In the article he describes the case of a private school in Middlesex, Massachuessets, that sought a modest expansion of their campus for new athletic fields. He estimates the plan would have originally won approval through a general referendum by a margin of perhaps two or three to one, however “the subsequent proceedings were dominated by a small group of citizens implacably opposed to the Middlesex plan.” Over a seven year process of which he estimates 1/2 to 1% of Concord’s 10,800 voters participated in meetings the school spent at least $400,000 and the city over $10,000 in consultants and fees. He concludes “to some, the preceding case illustrates grass-roots democracy … to others, the preceding case illustrates the opposite of grass-roots democracy: a few ‘true believers’ were able to hijack the democratic process and impose unreasonable costs–fiscal and psychological–on other actors as well as the larger community.” According to a 2006 Boston Globe article, the plan was still being debated 13 years after the original proposal.
To Fiorina, the problem with the events lies not in the minutia of zoning, but the unrepresentative outcome. He concludes that “the kinds of demands on time and energy required to participate politically are sufficiently severe that those wiling to pay the costs come disproportionately from the ranks of those with intensely held extreme views. Given that people cannot be forced to participate, the alternative is to get the costs down.” Ironically, the solution to the “extreme voices,” empowered by participatory processes is more participation: “Thus, the only possibility is to go forward and raise various forms of civic engagement to levels where extreme voices are diluted.”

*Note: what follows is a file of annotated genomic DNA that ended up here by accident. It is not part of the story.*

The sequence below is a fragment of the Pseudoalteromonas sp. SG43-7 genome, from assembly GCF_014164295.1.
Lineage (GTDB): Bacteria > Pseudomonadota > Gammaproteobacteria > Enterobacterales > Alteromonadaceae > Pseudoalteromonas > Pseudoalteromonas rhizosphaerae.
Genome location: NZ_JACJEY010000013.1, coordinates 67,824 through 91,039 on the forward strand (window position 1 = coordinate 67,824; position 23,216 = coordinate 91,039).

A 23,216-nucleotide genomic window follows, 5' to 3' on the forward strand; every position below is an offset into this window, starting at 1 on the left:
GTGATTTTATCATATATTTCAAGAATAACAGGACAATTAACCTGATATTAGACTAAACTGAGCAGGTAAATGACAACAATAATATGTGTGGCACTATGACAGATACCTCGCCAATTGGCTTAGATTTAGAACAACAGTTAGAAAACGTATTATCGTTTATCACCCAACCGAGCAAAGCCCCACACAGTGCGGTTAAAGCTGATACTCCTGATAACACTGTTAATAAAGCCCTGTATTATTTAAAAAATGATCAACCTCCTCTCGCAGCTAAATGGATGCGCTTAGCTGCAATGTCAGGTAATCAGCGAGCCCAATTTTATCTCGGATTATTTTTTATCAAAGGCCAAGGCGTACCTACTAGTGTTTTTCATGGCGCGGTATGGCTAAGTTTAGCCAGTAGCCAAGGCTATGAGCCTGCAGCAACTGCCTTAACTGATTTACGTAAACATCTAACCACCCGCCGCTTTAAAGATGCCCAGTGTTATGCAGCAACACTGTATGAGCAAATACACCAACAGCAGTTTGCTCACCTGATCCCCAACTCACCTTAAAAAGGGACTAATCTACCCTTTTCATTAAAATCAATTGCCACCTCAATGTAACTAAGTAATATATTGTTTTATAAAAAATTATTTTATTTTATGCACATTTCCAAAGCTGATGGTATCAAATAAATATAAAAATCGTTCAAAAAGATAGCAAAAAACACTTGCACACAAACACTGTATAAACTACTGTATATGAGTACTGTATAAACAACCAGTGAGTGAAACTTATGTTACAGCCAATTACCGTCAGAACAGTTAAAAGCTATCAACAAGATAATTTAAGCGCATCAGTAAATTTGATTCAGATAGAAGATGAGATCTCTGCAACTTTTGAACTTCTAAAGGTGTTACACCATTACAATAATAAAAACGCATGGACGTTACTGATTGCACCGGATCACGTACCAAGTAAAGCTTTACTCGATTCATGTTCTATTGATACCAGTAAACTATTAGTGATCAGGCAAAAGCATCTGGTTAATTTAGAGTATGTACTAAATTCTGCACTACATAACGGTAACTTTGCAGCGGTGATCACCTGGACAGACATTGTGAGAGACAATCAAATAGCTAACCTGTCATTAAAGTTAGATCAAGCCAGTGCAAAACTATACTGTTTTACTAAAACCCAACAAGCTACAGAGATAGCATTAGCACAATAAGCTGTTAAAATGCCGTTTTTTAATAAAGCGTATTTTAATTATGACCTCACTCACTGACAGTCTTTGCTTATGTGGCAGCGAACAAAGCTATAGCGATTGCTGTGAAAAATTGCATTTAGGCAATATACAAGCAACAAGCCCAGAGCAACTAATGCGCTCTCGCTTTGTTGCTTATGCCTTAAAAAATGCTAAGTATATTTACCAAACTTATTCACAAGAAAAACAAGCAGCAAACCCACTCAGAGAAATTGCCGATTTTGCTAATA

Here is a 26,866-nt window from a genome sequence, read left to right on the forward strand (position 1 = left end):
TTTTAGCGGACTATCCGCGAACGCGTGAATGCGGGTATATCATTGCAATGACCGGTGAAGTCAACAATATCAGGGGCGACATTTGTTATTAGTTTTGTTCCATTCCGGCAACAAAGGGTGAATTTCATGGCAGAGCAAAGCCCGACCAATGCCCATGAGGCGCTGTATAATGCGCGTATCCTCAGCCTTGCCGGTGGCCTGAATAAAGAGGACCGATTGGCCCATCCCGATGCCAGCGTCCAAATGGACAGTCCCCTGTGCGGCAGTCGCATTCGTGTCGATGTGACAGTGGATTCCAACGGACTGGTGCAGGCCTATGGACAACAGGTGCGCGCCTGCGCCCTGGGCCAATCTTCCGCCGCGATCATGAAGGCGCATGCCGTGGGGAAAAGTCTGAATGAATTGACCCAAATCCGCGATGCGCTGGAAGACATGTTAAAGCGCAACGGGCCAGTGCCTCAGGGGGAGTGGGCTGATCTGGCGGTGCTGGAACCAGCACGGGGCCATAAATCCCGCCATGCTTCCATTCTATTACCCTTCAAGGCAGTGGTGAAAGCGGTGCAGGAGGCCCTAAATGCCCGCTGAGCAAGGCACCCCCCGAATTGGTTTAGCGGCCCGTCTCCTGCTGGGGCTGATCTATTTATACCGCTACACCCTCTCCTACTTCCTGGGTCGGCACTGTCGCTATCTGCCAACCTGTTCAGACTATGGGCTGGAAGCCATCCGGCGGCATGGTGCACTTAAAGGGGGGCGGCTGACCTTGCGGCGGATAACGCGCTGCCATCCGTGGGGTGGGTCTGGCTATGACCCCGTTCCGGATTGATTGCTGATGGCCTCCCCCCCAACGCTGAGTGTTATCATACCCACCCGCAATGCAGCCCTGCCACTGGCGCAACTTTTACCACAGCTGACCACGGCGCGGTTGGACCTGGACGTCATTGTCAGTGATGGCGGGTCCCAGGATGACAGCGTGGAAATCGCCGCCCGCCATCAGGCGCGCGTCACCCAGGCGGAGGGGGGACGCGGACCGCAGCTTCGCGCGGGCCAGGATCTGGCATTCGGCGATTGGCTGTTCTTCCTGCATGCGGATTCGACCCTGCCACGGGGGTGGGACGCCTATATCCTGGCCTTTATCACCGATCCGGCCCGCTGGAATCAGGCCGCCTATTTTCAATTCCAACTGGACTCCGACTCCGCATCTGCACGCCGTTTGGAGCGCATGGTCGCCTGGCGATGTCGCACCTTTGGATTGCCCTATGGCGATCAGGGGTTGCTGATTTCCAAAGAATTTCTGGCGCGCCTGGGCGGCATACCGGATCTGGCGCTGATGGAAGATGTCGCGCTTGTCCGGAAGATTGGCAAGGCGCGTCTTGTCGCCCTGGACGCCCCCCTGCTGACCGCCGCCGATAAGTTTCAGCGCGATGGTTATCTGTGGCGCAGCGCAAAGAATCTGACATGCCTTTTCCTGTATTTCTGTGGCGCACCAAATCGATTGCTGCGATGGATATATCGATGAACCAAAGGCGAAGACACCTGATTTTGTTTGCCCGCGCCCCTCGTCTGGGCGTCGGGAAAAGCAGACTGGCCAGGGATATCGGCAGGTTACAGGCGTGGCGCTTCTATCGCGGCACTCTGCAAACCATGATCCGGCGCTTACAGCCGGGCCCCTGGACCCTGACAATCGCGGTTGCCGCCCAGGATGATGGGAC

Understandably, the people who suffer the financial consequences of NIMBYism have the clearest understanding of the problem — and its solution. The Urban Land Institute (where I am working this summer) is a professional organization made up mostly of real estate developers. The institute has published two separate works for the benefit of their members on opposition to development, Winning Community Support for Land Use Projects in 1992 and Breaking the Development Logjam in 2006. The first identifies three sources of opposition to development: a lack of information, a lack of involvement, and a true conflict of interests. The manual identifies the remedies for each source: public information, public participation, and negotiations. The more recent Breaking the Development Logjam comes from a similar perspective, observing
The guardedness, disillusion, and cynicism in evidence will not be put to rest by standard procedures that call for a public hearing or two. Citizens know that such hearings typically offer few opportunities for understanding the real effects of proposed developments, and almost no chance for reasonable discourse about the pros and cons of a proposed project.
The book argues its “premise is that when people are well informed about community development in general, and proposed project in particular, the likelihood of securing their support for a project greatly increases.”
I’ll discuss the implications of this conclusion for the planning profession in a subsequent post on Planetizen. The bottom line here is that people serious about changing the status quo in American cities must have a robust understanding and strategy for handling NIMBYism. Thanks to rapid changes in the mechanics of planning — the goals of written plans and character of the zoning — higher density, pedestrian and transit-oriented neighborhoods are increasingly legal again. What remains is the public engagement strategy to minimize the size and ranks of the vocal minority and convince American communities they’re the right form of development for our communities.